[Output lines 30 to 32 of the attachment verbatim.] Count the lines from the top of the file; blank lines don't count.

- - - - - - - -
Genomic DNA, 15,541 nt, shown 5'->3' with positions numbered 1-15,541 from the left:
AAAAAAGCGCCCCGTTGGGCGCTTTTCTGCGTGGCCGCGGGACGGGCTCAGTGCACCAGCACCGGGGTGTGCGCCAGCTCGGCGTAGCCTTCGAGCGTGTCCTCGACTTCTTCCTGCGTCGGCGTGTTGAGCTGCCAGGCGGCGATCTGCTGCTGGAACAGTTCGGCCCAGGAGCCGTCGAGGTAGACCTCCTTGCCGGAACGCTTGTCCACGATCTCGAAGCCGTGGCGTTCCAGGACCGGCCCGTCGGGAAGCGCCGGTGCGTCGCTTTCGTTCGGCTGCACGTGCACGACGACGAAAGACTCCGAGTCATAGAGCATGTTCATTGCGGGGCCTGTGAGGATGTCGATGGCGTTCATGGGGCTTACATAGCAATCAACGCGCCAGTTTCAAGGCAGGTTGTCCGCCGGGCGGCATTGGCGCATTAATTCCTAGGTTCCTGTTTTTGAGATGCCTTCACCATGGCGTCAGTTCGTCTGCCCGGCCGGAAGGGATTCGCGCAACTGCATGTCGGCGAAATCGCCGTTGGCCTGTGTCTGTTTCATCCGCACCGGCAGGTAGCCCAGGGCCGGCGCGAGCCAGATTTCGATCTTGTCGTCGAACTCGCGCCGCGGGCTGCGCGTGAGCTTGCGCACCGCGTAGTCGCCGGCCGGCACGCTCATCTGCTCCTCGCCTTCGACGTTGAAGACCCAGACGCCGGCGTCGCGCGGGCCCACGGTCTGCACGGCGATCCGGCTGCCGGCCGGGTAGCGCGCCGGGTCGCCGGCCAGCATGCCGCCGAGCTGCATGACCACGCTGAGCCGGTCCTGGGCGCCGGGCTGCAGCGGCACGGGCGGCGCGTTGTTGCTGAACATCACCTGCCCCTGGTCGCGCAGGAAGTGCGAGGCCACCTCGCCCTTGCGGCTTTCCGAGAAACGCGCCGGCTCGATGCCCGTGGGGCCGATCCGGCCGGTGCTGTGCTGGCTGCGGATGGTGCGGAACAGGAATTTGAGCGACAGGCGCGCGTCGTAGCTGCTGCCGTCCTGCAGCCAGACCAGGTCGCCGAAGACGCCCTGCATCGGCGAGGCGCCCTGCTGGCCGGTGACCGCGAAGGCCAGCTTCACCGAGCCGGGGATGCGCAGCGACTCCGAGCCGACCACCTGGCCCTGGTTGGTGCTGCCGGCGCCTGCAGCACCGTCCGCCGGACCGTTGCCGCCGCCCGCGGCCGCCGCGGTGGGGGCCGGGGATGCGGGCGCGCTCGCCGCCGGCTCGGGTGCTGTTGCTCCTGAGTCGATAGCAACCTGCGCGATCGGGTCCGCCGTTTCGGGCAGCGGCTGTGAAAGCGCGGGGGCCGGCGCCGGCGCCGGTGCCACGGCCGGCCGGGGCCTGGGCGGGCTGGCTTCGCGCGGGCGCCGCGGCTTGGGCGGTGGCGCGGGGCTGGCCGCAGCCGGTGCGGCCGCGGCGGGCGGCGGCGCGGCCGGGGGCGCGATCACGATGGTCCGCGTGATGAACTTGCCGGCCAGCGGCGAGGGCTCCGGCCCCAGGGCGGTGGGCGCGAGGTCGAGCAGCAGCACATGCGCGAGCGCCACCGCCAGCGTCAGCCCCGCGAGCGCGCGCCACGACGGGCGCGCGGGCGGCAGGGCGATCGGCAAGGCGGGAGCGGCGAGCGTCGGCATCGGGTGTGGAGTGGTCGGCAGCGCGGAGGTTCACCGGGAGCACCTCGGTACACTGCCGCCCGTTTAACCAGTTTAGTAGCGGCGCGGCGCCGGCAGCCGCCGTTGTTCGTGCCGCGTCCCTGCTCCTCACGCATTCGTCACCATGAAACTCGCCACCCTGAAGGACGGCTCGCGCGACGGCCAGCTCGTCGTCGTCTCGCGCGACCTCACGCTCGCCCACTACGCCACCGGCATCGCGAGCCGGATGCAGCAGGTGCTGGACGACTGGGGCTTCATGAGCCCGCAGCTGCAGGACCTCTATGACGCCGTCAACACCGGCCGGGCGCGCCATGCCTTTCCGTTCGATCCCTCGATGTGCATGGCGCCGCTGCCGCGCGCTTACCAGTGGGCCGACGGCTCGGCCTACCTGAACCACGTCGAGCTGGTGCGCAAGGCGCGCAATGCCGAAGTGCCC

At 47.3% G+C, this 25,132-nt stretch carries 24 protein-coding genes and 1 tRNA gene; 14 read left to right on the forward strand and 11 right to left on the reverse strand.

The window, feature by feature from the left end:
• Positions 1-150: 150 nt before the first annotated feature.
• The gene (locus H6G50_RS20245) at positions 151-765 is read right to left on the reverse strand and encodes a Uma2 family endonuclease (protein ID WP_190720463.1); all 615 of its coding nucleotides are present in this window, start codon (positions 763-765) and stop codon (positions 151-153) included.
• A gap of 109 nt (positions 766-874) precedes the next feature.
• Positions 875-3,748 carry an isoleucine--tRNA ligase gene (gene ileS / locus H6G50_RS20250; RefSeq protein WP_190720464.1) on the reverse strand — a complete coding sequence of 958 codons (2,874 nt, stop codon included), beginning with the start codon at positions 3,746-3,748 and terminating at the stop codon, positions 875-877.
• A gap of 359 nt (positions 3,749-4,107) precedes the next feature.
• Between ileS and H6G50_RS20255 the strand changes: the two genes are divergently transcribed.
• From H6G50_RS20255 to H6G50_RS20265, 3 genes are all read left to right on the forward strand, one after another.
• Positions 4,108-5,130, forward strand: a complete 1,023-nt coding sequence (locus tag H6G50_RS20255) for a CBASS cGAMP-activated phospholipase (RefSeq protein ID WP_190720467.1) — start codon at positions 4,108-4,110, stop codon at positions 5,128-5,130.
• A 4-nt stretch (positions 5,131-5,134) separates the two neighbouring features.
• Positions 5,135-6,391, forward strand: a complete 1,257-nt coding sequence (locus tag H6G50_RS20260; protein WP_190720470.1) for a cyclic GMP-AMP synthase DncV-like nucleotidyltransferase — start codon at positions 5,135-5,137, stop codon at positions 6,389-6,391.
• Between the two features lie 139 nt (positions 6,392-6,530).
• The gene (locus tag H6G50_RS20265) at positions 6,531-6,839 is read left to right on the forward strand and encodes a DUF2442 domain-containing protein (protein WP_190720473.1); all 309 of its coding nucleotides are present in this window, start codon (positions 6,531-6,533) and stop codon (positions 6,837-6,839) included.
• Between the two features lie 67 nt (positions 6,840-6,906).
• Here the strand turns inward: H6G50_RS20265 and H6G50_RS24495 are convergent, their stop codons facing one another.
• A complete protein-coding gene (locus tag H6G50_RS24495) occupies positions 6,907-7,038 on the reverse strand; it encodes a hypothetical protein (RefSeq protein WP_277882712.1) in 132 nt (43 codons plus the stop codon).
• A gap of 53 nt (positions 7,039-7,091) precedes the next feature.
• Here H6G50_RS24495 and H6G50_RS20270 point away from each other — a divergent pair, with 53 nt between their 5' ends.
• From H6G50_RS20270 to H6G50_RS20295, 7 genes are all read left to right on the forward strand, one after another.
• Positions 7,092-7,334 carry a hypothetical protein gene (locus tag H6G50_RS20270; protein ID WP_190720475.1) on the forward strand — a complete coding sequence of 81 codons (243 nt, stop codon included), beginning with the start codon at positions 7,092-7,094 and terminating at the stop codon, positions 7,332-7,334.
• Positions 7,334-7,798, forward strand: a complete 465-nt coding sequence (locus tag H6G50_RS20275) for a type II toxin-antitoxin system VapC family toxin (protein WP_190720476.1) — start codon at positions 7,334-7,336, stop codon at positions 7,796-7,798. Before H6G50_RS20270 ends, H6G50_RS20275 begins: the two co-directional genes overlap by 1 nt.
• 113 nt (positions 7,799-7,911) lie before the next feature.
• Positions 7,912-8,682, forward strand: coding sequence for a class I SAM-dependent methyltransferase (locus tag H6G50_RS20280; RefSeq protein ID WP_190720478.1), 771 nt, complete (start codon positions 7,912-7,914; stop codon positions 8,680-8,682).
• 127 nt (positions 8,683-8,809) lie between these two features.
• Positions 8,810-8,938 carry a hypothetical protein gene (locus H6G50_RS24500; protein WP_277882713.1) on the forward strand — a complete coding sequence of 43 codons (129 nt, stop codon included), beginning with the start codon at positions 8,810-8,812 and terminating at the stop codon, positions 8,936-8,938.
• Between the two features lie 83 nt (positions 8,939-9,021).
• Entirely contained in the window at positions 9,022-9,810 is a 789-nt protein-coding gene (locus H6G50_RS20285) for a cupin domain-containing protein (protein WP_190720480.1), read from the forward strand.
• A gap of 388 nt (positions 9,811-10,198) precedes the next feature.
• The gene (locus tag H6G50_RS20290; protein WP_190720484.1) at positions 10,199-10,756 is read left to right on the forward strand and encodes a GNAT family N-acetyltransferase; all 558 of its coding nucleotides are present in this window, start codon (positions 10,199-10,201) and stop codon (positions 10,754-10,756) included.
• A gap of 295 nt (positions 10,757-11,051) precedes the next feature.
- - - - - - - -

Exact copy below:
• Entirely contained in the window at positions 9,022-9,810 is a 789-nt protein-coding gene (locus H6G50_RS20285) for a cupin domain-containing protein (protein WP_190720480.1), read from the forward strand.
• A gap of 388 nt (positions 9,811-10,198) precedes the next feature.
• The gene (locus tag H6G50_RS20290; protein WP_190720484.1) at positions 10,199-10,756 is read left to right on the forward strand and encodes a GNAT family N-acetyltransferase; all 558 of its coding nucleotides are present in this window, start codon (positions 10,199-10,201) and stop codon (positions 10,754-10,756) included.